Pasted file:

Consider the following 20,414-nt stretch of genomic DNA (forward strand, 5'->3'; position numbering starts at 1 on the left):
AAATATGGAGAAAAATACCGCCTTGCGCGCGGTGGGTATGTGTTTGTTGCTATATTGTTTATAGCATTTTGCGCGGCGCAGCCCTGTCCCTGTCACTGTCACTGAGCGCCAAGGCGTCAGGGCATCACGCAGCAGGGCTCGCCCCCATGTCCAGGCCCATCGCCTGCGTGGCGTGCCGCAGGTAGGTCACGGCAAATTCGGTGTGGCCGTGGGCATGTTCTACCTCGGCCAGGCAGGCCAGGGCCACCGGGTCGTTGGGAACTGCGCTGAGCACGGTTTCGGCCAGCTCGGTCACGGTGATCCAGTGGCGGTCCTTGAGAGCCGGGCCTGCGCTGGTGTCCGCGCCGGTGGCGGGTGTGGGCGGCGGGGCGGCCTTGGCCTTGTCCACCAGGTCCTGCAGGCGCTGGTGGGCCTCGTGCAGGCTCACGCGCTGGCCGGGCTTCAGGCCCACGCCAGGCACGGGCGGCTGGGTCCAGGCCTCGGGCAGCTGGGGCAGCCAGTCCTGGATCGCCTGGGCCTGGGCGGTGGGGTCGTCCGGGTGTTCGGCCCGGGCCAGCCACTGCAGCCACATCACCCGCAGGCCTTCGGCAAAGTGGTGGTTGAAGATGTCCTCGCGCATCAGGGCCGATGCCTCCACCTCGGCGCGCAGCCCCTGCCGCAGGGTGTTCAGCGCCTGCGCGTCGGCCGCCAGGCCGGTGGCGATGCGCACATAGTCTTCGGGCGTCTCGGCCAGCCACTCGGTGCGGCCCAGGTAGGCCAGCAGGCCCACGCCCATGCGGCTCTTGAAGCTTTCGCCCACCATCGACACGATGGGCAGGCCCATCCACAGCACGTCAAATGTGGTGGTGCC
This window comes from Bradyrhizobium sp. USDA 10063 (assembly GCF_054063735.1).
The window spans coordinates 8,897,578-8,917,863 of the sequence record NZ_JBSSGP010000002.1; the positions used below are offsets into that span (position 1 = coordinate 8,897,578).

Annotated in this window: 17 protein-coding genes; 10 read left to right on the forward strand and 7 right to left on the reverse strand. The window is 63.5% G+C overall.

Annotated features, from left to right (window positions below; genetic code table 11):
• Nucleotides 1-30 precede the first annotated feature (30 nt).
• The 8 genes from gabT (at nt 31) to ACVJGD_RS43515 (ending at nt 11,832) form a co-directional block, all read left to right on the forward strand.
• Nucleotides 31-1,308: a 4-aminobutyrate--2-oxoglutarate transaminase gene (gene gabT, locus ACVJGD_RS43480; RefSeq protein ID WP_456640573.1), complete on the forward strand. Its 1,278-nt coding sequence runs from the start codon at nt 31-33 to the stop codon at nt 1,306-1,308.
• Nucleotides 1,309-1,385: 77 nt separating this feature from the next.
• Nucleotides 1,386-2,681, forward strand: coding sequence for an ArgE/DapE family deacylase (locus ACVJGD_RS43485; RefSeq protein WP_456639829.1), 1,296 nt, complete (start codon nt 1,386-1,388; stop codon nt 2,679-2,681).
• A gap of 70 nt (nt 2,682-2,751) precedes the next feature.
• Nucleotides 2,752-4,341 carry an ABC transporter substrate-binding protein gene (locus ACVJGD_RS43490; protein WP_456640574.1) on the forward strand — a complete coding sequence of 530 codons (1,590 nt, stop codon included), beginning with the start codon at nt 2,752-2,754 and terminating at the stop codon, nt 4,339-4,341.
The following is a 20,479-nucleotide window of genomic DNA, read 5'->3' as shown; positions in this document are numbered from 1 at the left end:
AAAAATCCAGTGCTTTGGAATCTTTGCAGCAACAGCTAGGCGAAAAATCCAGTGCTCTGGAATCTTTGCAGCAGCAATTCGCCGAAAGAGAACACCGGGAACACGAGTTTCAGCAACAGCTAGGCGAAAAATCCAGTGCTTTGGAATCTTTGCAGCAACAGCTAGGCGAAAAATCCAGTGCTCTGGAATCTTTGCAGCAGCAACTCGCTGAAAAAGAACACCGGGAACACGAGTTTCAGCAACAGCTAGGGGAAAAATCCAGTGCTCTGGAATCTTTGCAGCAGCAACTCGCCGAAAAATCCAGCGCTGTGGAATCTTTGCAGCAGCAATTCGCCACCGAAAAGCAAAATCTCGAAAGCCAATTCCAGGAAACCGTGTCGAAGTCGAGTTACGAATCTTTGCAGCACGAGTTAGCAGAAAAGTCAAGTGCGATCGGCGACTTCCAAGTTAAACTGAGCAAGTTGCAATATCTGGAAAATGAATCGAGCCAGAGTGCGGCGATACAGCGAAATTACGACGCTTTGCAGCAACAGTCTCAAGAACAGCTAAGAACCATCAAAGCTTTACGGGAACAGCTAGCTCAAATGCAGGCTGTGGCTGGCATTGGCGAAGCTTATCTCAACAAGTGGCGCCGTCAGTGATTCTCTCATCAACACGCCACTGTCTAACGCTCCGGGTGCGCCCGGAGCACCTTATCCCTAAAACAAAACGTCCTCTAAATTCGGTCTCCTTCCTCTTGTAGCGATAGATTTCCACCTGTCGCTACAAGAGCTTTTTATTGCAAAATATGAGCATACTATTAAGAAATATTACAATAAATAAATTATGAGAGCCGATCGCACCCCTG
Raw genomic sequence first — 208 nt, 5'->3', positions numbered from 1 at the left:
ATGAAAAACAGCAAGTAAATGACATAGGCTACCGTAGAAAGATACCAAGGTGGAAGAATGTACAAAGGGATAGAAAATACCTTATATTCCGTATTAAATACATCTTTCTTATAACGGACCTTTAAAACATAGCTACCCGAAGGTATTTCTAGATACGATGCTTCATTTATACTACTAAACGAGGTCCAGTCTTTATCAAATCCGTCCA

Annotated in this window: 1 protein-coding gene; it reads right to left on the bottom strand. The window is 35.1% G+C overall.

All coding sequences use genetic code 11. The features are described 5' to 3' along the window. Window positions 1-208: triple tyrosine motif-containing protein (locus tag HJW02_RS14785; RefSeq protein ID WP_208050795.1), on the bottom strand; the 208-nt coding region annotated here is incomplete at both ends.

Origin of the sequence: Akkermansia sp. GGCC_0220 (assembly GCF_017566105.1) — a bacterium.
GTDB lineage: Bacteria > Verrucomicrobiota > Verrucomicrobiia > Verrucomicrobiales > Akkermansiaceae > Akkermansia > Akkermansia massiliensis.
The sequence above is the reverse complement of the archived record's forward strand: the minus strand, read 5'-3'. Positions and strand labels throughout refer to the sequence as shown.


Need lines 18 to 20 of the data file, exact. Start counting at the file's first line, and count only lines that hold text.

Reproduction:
Annotated in this window: 1 protein-coding gene; it reads right to left on the bottom strand. The window is 35.1% G+C overall.

All coding sequences use genetic code 11. The features are described 5' to 3' along the window. Window positions 1-208: triple tyrosine motif-containing protein (locus tag HJW02_RS14785; RefSeq protein ID WP_208050795.1), on the bottom strand; the 208-nt coding region annotated here is incomplete at both ends.

Origin of the sequence: Akkermansia sp. GGCC_0220 (assembly GCF_017566105.1) — a bacterium.